Firefighters battle big blazes every day to keep our communities safe, but one type of drug is creating a more dangerous flame across the country.

Homemade meth labs can take a toll on firefighters' health and taxpayers' wallets.

A Monroe County fire engine races off to another emergency.

"Firefighters and first responders are often the first on scene, and oftentimes, especially when a structure is on fire, we can't see what's inside," says Monroe Fire Captain Shane Cook.

Cook says that becomes an even bigger problem when his guys could be walking into a homemade meth lab.

"Sometimes it's not until after the fact that we even know it's a meth lab," says Cook.

Monroe County Fire Battalion Chief Jason Lott says meth lab fires don't look any different on the outside, but inside, you might spot items like propane tanks, pill bottles, or paint thinners that give it away.

Lott says," Any fire is inherently dangerous to us, but with meth labs, when the chemicals burn, they give off more toxic fumes than a normal fire."

According to a study from the United States Drug Enforcement Administration, the number of meth lab incidents in Georgia declined from 331 to 24 from 2010 to 2014.

But the toxic chemicals created in the remaining meth labs cause respiratory problems, burns, eye irritation, and skin irritation to those exposed, and if a meth lab catches fire, Cook says smoke can carry the chemicals hundreds of yards away, endangering civilians nearby.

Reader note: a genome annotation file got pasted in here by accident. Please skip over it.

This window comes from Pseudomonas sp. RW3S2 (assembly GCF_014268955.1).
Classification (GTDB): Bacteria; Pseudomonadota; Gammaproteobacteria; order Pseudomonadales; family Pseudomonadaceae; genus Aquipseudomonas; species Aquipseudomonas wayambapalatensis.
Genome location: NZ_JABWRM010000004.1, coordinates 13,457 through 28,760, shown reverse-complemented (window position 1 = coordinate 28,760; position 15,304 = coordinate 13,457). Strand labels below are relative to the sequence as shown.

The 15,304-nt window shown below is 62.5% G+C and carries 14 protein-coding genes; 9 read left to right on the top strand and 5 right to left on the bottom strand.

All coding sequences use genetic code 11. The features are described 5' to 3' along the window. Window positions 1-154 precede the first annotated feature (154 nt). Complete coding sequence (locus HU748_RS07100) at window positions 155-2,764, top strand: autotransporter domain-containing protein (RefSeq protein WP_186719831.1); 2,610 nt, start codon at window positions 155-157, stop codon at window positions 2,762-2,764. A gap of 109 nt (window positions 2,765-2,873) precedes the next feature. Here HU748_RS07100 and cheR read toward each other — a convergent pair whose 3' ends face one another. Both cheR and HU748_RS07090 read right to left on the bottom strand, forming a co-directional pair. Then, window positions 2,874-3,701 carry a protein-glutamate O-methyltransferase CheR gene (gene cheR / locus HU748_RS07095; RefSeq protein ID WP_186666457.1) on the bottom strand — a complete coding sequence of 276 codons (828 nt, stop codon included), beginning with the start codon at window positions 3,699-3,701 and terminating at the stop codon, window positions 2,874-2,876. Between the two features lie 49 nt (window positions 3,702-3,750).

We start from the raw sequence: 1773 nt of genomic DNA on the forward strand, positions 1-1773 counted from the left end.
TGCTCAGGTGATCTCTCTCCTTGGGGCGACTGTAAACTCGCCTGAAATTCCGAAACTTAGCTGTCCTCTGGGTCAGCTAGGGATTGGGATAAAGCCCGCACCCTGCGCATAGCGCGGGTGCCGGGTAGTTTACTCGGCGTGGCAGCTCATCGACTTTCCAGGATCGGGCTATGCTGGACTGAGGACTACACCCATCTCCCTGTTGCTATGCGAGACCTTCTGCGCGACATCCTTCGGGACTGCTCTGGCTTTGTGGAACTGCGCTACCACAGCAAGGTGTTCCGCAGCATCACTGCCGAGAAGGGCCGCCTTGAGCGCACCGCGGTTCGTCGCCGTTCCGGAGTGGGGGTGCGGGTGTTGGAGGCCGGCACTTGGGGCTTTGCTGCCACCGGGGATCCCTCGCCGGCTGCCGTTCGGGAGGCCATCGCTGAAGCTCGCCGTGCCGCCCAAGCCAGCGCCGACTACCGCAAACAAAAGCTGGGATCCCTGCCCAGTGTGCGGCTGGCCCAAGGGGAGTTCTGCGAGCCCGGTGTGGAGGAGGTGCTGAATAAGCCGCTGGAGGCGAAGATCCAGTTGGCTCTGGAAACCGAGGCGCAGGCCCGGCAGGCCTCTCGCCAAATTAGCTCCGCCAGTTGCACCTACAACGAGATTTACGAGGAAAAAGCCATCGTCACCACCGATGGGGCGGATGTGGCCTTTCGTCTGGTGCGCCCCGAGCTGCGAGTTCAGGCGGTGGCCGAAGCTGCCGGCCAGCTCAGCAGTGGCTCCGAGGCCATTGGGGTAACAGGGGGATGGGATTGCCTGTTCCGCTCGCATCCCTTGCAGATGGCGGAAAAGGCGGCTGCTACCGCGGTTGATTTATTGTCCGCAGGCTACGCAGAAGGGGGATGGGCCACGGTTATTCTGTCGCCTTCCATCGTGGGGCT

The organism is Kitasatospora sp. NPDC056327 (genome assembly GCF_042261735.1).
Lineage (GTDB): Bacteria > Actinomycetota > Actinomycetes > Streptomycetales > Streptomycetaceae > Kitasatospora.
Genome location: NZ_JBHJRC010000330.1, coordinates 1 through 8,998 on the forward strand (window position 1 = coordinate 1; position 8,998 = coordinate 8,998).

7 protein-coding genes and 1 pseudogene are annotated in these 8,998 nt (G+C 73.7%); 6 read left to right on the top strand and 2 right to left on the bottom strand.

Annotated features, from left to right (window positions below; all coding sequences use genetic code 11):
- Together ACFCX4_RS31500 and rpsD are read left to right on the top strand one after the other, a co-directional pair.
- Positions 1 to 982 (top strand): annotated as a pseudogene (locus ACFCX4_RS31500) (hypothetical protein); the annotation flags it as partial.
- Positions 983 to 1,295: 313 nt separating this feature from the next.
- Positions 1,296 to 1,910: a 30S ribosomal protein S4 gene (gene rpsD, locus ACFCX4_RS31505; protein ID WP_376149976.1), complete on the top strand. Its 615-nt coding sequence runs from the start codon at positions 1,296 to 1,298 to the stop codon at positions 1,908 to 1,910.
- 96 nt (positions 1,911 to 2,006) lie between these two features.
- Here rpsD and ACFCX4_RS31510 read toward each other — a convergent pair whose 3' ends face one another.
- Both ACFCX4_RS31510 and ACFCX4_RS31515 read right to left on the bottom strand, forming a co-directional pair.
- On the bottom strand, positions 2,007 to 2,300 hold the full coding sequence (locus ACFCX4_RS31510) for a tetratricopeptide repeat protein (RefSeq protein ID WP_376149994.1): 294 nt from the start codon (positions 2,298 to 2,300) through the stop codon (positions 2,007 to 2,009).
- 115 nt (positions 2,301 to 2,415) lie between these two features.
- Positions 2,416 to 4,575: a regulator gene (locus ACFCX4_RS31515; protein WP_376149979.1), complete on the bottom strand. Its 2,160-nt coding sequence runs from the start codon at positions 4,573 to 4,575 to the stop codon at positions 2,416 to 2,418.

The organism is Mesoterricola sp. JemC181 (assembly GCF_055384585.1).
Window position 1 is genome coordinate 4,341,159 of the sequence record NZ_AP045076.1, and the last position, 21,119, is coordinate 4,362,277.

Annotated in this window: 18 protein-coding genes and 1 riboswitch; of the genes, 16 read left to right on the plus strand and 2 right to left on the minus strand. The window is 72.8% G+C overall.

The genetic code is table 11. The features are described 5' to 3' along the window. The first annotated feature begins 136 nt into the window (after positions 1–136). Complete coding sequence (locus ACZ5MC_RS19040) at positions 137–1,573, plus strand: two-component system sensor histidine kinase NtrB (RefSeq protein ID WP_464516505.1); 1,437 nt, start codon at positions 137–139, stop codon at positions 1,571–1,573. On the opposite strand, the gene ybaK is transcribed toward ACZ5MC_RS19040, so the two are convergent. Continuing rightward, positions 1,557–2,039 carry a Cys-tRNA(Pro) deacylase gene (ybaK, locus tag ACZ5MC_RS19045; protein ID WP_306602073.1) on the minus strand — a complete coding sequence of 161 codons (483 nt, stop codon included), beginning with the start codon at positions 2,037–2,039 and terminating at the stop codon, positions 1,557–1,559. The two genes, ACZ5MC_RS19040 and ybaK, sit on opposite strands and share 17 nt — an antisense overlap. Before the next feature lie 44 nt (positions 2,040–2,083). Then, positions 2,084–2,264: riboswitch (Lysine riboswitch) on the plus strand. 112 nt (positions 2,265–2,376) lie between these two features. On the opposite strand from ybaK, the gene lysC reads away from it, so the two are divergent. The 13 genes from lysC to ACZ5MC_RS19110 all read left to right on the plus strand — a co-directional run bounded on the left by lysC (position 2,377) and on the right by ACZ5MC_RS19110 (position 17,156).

"The fumes tend to hang around your clothes, your turnout gear. If you inhale it, it's almost instantaneous that you'll have to be transported to the hospital," Cook says.

But medical treatment isn't the only cost.

"The turnout gear of a firefighter has to be thrown away, has to be thrown out."

Cook says the average firefighter's suit and equipment in Monroe County costs about $8,000.

He says after one meth-related fire, the department had to burn 3 sets of equipment, costing the department nearly $24,000 to replace it.

"The department will have to re-purchase that, and in turn, that is a cost to the taxpayers," says Cook.

Even though it comes with a high price for taxpayers, Cook says the goal is to keep everyone safe.

"Firefighters now are routinely training on it because of the possibility of this coming into every community," Cook says.

Lott says in Monroe County, some firefighters train as hazmat technicians and taught to decontaminate people exposed to toxic chemicals so they're prepared if they are called out to a meth lab.